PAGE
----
Is There Any Certainty That Jeter Has More Games Left Than A-Rod?

By Jason Keidel
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Adding to his endless ironies — like making his 2013 debut the very day that his titanic suspension was announced — Alex Rodriguez took the field sans his foil to the left.

Not even BFFs go well for A-Rod, who detonated his “blood brother” kinship with Derek Jeter by essentially telling Esquire that Jeter was overrated. Then, of course, he was traded to the Yankees and got a famously frigid shoulder from the captain for years.

Part of what makes A-Rod’s plunge into purgatory so vivid is the contrast 30 feet away, where Jeter has been standing in angelic relief for A-Rod’s entire, volcanic tenure in New York City.

Jeter lives in stoic contrast while the masses swarm A-Rod, jabbing microphones in his face, barking questions and writing his epitaph. Jeter handles his business with complete stealth, perhaps the only NYC icon who maintained a modicum of mystery for an entire career.

Even if you’re sick of his scripted platitudes, his monotone, corporate cliches after every game, Jeter is adored by New York in a way that A-Rod will never fathom. You’d never know that A-Rod was a better hitter and fielder than Jeter because of his off-field histrionics. The whole PED thing doesn’t help, either.

A-Rod, who has his mail forwarded to Page Six, has often been more interesting, introspective and productive, but never more beloved. He made his baseball coffin, as it were, and soon he will see when his career will be lowered into the soil.

So you’d think karma alone would bequeath Jeter a longer, more lucrative career. But will it? Can we say with any certainty that Jeter has more games left in his beleaguered legs than A-Rod has in his mangled hips?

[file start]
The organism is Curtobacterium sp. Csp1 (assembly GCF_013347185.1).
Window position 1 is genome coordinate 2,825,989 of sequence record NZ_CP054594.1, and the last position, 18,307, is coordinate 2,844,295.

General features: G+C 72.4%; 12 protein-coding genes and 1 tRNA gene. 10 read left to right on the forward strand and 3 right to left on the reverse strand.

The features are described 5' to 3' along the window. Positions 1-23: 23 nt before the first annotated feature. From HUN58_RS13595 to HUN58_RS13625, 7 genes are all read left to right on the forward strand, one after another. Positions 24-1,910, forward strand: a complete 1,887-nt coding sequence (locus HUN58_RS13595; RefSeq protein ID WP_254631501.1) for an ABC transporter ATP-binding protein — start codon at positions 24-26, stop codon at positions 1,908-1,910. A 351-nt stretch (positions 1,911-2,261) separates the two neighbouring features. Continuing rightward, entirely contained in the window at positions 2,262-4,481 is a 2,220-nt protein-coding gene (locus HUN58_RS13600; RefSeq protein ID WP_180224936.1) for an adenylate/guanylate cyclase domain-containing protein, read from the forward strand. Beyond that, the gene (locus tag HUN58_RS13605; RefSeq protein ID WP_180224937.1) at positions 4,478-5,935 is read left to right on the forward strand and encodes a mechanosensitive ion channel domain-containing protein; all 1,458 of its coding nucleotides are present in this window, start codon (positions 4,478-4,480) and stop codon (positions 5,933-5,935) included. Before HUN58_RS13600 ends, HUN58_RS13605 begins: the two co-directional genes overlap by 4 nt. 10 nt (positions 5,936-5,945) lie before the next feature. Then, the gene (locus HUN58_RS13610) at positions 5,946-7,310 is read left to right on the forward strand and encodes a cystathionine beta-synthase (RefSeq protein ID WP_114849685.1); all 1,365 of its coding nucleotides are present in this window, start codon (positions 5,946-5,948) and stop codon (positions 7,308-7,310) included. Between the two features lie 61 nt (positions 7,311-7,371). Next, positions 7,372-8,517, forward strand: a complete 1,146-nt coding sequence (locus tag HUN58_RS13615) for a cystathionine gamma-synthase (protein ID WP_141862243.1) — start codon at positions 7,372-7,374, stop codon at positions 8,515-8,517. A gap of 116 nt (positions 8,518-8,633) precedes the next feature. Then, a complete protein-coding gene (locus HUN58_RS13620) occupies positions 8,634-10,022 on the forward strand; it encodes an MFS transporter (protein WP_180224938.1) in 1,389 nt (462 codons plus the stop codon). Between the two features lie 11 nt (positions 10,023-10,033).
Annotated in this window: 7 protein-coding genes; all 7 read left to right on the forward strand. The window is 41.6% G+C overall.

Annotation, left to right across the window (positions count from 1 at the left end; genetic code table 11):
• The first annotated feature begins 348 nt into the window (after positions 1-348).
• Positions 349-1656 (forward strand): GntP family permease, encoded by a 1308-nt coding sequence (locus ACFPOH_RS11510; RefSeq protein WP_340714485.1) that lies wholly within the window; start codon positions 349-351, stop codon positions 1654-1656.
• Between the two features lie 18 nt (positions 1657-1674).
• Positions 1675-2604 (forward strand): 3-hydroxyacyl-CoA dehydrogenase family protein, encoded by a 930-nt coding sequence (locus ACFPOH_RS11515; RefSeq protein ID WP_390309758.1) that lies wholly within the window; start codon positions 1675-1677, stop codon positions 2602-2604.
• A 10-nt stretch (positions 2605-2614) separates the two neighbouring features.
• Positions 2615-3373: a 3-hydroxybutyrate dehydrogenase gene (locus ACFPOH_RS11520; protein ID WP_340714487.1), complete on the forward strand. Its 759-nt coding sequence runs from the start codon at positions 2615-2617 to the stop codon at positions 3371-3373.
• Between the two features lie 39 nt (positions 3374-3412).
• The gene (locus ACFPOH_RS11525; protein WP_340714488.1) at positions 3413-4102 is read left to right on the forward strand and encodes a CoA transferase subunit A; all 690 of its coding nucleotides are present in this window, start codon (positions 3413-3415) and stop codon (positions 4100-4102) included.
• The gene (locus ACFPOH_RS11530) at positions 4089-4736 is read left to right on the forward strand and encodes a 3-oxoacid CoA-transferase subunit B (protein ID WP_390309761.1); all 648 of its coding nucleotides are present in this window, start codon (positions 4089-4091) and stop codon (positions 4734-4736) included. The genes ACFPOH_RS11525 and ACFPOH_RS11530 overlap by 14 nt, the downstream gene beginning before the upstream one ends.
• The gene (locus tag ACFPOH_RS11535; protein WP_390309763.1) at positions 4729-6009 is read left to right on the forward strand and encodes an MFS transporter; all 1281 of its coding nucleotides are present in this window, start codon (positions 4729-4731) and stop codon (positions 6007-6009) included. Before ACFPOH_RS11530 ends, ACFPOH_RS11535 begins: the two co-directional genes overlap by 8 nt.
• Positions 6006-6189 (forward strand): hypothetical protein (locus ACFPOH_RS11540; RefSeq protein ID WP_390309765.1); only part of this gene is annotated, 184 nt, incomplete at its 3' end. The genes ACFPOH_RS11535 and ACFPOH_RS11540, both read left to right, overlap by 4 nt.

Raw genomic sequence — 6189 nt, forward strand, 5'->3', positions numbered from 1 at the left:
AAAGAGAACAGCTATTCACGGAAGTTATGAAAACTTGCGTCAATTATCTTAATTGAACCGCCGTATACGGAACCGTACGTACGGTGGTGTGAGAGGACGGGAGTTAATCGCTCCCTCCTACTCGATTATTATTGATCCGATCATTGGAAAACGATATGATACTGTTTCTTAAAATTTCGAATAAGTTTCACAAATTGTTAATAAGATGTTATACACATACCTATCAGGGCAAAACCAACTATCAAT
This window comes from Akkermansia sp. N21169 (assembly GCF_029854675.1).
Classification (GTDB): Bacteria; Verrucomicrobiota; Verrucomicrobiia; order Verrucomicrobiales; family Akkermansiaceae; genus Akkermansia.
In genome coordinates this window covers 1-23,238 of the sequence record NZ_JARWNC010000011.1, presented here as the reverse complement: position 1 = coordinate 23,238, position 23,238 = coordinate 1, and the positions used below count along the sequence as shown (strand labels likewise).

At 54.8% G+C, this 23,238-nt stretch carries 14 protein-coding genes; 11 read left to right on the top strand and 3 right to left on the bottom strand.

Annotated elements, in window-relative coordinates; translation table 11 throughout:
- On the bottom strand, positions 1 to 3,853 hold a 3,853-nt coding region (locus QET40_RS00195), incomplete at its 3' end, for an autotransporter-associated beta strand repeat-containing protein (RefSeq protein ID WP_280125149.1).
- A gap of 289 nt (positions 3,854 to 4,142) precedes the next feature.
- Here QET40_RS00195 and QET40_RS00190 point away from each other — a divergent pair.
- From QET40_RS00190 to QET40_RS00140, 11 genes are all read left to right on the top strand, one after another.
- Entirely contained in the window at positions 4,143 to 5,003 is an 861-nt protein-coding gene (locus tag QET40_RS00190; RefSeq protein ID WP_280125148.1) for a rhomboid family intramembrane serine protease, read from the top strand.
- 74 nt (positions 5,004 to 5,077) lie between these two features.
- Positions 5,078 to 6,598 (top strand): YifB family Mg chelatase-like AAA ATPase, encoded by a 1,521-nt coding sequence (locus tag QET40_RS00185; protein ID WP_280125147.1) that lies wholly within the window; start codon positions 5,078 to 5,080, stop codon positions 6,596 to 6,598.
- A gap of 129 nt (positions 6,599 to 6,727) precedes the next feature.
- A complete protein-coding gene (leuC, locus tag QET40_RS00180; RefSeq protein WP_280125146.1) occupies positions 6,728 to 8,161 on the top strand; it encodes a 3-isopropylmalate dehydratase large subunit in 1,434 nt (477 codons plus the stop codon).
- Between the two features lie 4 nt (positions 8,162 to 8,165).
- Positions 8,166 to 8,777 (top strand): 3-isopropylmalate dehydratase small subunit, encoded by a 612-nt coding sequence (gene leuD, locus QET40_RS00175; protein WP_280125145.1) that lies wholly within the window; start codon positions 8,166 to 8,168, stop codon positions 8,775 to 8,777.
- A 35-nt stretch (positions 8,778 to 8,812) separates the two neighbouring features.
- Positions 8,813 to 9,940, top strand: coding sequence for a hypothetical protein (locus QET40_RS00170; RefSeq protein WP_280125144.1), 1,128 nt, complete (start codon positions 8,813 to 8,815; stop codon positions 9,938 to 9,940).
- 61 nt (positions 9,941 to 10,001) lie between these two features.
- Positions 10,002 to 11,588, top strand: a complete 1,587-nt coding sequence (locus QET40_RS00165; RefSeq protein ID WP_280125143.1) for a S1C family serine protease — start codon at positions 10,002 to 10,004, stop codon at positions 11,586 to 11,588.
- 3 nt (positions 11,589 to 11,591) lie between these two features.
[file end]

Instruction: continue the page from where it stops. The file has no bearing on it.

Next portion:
Jeter snapped his ankle in grotesque, public fashion last October, and then broke it again in April. Then he returned to a pulled quad, limping back to the disabled list. Now, he has strained his calf, busting a U-Turn back to the DL.

This isn’t a coincidence. Between his age and injury, Jeter is experiencing textbook symptoms. Anyone who has seriously injured their leg knows that the body compensates in other areas, from the back to the quad to the calf. It’s a wonder that Jeter lasted this long without profound impairment.

Jeter has called his 2013 season a “nightmare.” Indeed, Jeter now has to answer questions about his physical health and the mental health of his former friend. At what point does Jeter graduate from bad luck to old limbs? He appeared to be fading two years ago, then had a stellar comeback last season, a stunning renaissance with a .300 batting average and over 200 hits.

But it could just be that he’s returning to natural form. He is, by all historical standards, way too deep into his career to be great. Maybe 2012 was just a bonus, a de facto curtain call from the captain. He has spent so long living the good life, which has led us to expect unreasonably gaudy results.

Jeter is about a year older than Rodriguez. Even if A-Rod takes a forced hiatus next year, he could return fresh in 2015 — with a new batch of something undetectable — and revive his moribund career. Jeter, who seems to have done it all by the book, can’t catch up to Father Time’s fastball. Without the equine potions that his peers have abused for too long, Jeter will decay, like all other players, like all other humans. Even honesty has a price.

The saddest irony would be seeing Jeter fade before Rodriguez, whose place in the history books is now dubious at best. There is no doubt that A-Rod will watch Jeter give his Hall of Fame speech long before he gets so much as a text message from Cooperstown.

Either way, the finish line is in full view for both. How close they are could depend on our lens, or on their legs.

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